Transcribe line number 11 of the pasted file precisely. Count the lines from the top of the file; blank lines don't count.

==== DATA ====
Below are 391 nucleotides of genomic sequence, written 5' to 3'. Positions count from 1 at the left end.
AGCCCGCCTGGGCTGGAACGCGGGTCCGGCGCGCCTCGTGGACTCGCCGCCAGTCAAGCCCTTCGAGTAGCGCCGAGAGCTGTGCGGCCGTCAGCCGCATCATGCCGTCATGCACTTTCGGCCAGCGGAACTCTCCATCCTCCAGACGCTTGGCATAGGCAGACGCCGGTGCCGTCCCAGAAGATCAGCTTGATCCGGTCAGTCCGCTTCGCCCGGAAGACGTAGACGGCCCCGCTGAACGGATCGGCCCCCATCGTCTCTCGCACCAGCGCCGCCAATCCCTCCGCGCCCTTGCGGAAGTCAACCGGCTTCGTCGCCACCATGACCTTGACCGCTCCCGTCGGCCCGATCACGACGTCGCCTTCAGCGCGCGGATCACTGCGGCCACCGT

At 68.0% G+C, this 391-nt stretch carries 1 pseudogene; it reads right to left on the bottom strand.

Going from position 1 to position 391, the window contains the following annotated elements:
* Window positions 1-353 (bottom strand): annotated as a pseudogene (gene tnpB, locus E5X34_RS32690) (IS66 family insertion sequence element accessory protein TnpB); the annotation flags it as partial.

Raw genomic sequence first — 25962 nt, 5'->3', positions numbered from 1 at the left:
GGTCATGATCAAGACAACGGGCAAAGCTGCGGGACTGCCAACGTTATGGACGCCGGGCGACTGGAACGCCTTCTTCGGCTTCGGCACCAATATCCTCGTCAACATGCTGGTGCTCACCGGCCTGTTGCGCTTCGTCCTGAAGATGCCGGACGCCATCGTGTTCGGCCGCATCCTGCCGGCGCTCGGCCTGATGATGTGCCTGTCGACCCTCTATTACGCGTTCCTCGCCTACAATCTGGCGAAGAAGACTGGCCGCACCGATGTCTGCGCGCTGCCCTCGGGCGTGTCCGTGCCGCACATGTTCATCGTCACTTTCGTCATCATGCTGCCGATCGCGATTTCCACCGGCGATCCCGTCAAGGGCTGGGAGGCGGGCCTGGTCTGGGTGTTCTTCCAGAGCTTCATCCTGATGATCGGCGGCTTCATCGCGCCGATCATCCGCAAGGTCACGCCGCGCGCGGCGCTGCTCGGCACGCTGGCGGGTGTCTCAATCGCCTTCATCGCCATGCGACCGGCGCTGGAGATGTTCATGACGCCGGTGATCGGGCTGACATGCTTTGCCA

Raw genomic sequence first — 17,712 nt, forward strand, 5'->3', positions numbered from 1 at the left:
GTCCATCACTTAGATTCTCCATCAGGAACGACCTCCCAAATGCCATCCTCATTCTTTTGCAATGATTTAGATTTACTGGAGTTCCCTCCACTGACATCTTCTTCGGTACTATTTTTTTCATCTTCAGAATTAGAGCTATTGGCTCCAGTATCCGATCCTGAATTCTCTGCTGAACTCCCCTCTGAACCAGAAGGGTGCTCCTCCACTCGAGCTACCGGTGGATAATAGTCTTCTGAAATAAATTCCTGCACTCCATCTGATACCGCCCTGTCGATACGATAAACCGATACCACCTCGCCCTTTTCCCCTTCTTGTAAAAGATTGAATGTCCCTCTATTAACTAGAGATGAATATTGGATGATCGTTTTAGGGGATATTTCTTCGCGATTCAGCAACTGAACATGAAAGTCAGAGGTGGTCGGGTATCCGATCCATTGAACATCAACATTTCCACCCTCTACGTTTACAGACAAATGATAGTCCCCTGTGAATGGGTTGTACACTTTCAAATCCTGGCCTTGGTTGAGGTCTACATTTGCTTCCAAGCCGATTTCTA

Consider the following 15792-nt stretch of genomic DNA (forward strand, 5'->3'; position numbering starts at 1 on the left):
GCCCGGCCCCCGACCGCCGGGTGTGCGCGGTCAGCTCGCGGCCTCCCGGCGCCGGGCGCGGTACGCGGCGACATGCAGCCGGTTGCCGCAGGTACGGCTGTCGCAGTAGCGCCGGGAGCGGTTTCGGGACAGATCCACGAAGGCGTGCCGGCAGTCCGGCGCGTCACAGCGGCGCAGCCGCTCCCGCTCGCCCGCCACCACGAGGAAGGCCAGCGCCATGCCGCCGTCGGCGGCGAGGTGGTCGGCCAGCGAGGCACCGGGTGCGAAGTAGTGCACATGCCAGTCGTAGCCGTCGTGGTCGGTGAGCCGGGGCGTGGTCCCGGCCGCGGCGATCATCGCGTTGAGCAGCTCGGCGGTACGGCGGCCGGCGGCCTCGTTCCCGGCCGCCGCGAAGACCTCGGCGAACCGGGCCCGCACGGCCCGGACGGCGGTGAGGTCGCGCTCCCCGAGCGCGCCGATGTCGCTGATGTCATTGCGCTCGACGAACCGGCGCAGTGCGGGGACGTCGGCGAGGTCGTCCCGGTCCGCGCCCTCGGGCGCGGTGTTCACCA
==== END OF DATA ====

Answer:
GCCCGGCCCCCGACCGCCGGGTGTGCGCGGTCAGCTCGCGGCCTCCCGGCGCCGGGCGCGGTACGCGGCGACATGCAGCCGGTTGCCGCAGGTACGGCTGTCGCAGTAGCGCCGGGAGCGGTTTCGGGACAGATCCACGAAGGCGTGCCGGCAGTCCGGCGCGTCACAGCGGCGCAGCCGCTCCCGCTCGCCCGCCACCACGAGGAAGGCCAGCGCCATGCCGCCGTCGGCGGCGAGGTGGTCGGCCAGCGAGGCACCGGGTGCGAAGTAGTGCACATGCCAGTCGTAGCCGTCGTGGTCGGTGAGCCGGGGCGTGGTCCCGGCCGCGGCGATCATCGCGTTGAGCAGCTCGGCGGTACGGCGGCCGGCGGCCTCGTTCCCGGCCGCCGCGAAGACCTCGGCGAACCGGGCCCGCACGGCCCGGACGGCGGTGAGGTCGCGCTCCCCGAGCGCGCCGATGTCGCTGATGTCATTGCGCTCGACGAACCGGCGCAGTGCGGGGACGTCGGCGAGGTCGTCCCGGTCCGCGCCCTCGGGCGCGGTGTTCACCA